What happens during gynecomastia surgery? How does it actually work?

Alex Karidis: The idea is to remove both the breast tissue and the fat, the problematic elements that are causing the projection and the fullness in the area. We also then have to look at the skin. If you have good quality skin, meaning good collagen and good elastin within the skin, it then has the ability to contract, shrink and spring back when you remove the fatty and glandular elements. However, if someone has very saggy skin, due to perhaps big weight gains and losses, then the problem is that there is occasionally the need to take up some of the skin. But that is a very small minority of patients who require this. 

The procedure is minimally invasive, meaning an incision of less than one centimetre is made on the nipple at around six o’clock, where the areola is and where the brown or darker skin meets the lighter skin. Another incision of around half a centimetre is also made in the armpit. We then go in and we use a combination of liposuction and then gland removal to basically remove the offending elements but at the same time sculpt the area into something that looks more like a chiselled chest. 

How long does it take to recover?

Alex Karidis: Most people will go back to office work within three to four days. You will have to wear a special compression vest for approximately two weeks and which we supply, but technically you can return to an office job within three to four days. It’s not particularly painful, but we do provide our patients with painkillers so it is reasonably manageable. Most will go back to the gym at around three weeks. It is a really quick recovery overall.

What are the most common misconceptions about gynaecomastia?

Alex Karidis: That you have too many female hormones, it’s not. The hormone levels in people with gynaecomastia, no matter what the degree of gynaecomastia is, usually by and large are normal. We all have both male and female hormones in our body. In men we have more of the male type hormones than the female hormones. It’s just that people who do have gynaecomastia have more receptors in the cells in the chest area which are a bit more sensitive to the circulating female hormones, so they pick up on those more than they would normally. This then leads to more prominent gland formation in those patients. All that is purely determined genetically, and through family history and that’s why there is a difference.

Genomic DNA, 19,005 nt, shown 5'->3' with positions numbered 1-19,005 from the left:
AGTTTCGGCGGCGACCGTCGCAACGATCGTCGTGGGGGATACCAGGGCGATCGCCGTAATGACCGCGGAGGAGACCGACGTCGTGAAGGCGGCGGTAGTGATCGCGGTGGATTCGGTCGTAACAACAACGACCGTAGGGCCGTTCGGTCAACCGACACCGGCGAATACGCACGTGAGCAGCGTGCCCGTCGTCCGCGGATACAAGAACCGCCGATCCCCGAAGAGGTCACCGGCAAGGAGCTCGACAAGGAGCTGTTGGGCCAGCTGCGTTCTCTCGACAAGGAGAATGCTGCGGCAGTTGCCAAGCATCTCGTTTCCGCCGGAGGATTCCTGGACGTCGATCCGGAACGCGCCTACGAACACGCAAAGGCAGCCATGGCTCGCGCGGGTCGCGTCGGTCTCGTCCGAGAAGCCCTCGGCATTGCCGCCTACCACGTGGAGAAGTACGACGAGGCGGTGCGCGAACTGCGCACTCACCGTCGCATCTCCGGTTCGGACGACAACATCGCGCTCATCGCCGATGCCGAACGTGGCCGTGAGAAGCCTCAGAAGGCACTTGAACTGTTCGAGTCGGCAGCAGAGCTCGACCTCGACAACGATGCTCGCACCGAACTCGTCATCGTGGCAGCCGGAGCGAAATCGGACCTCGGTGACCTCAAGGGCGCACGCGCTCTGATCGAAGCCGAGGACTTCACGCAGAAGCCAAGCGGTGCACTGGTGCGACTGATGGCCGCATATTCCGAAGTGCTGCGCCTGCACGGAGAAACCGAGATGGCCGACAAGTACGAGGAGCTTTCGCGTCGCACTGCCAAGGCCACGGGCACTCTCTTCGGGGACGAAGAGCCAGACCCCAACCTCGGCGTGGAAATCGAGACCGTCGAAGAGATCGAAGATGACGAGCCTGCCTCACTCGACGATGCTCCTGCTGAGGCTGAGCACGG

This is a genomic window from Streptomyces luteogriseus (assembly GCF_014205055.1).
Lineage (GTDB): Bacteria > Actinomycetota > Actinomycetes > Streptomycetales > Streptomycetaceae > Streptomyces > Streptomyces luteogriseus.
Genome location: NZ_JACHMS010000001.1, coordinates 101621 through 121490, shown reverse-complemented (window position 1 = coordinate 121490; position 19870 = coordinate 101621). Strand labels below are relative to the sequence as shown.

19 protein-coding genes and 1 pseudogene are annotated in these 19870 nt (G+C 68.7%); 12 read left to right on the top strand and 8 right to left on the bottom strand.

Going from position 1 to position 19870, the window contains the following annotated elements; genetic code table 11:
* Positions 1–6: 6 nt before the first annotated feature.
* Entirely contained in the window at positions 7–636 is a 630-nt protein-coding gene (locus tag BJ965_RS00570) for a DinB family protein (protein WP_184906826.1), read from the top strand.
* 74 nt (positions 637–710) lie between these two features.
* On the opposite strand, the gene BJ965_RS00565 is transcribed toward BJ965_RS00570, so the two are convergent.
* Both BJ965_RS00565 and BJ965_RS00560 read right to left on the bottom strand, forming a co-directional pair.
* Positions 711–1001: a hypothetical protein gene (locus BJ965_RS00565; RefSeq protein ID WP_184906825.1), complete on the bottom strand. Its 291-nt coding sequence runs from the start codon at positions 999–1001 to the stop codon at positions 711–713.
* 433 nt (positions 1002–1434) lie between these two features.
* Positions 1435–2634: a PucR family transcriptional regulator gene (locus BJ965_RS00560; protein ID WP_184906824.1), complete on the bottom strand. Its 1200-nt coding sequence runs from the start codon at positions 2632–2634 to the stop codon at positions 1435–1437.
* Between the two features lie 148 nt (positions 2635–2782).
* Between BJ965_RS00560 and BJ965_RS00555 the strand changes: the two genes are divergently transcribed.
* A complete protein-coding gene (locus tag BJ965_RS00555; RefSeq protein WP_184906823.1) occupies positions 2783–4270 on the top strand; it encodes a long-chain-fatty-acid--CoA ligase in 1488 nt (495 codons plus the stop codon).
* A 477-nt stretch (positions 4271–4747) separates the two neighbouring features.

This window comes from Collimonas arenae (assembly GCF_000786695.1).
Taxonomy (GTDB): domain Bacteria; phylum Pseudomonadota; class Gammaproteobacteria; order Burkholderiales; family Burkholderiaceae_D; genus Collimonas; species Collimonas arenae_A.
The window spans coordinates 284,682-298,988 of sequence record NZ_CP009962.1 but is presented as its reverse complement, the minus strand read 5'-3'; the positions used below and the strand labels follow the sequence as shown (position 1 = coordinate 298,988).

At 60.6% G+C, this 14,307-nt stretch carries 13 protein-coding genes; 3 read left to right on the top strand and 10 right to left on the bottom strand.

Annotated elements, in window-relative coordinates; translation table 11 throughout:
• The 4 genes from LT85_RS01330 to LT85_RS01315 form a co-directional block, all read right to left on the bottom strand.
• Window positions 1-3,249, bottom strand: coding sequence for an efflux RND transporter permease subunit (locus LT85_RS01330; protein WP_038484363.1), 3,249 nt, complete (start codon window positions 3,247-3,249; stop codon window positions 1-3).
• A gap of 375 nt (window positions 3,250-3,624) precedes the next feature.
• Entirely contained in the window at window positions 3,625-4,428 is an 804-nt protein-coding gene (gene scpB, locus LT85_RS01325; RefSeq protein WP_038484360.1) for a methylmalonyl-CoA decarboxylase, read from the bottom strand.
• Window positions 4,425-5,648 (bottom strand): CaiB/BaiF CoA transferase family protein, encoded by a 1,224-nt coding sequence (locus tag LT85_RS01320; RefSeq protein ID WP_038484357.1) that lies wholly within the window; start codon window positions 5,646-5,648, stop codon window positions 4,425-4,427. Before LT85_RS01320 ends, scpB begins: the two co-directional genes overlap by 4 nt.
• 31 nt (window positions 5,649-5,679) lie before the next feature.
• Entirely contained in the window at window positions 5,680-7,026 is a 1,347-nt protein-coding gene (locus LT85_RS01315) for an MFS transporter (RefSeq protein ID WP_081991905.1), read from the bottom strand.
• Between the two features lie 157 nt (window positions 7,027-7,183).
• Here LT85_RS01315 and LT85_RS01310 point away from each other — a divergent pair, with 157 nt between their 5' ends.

What qualifications does one need to be a gynaecomastia surgeon?

Alex Karidis: First and foremost, you have to be a surgeon, a qualified surgeon, that is important. Unfortunately in the UK, you don’t have to be a qualified surgeon to operate on somebody, so be aware! As long as you have a medical degree you can technically operate on anyone. It is important, however, that one does have a surgical qualification to perform this type of surgery. There are some breast surgeons who do it, they are surgeons who specialise in female breast procedures but who can also accommodate male breast procedures and of course, plastic surgeons are the other professionals who carry out this surgery.